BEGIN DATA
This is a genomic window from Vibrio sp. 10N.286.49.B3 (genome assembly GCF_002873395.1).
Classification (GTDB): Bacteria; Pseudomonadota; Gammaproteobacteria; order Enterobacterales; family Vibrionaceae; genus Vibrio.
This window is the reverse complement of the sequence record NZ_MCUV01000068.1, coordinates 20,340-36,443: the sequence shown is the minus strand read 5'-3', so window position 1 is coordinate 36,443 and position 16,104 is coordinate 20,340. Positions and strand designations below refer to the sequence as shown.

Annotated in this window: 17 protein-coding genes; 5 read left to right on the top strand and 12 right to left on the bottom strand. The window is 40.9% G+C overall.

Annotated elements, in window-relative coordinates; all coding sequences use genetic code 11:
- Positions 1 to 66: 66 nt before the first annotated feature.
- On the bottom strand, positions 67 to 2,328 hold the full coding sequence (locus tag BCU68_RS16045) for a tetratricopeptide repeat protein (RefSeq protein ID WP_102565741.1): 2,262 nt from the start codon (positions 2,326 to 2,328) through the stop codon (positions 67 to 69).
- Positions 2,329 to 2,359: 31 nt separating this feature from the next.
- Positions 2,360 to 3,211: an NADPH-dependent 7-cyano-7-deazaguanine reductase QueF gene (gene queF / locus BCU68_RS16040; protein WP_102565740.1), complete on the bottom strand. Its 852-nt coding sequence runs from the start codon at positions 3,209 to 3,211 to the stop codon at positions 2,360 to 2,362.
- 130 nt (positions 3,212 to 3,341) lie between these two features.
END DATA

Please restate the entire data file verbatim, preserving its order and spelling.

This is a genomic window from Vibrio sp. 10N.286.49.B3 (genome assembly GCF_002873395.1).
Classification (GTDB): Bacteria; Pseudomonadota; Gammaproteobacteria; order Enterobacterales; family Vibrionaceae; genus Vibrio.
This window is the reverse complement of the sequence record NZ_MCUV01000068.1, coordinates 20,340-36,443: the sequence shown is the minus strand read 5'-3', so window position 1 is coordinate 36,443 and position 16,104 is coordinate 20,340. Positions and strand designations below refer to the sequence as shown.

Annotated in this window: 17 protein-coding genes; 5 read left to right on the top strand and 12 right to left on the bottom strand. The window is 40.9% G+C overall.

Annotated elements, in window-relative coordinates; all coding sequences use genetic code 11:
- Positions 1 to 66: 66 nt before the first annotated feature.
- On the bottom strand, positions 67 to 2,328 hold the full coding sequence (locus tag BCU68_RS16045) for a tetratricopeptide repeat protein (RefSeq protein ID WP_102565741.1): 2,262 nt from the start codon (positions 2,326 to 2,328) through the stop codon (positions 67 to 69).
- Positions 2,329 to 2,359: 31 nt separating this feature from the next.
- Positions 2,360 to 3,211: an NADPH-dependent 7-cyano-7-deazaguanine reductase QueF gene (gene queF / locus BCU68_RS16040; protein WP_102565740.1), complete on the bottom strand. Its 852-nt coding sequence runs from the start codon at positions 3,209 to 3,211 to the stop codon at positions 2,360 to 2,362.
- 130 nt (positions 3,212 to 3,341) lie between these two features.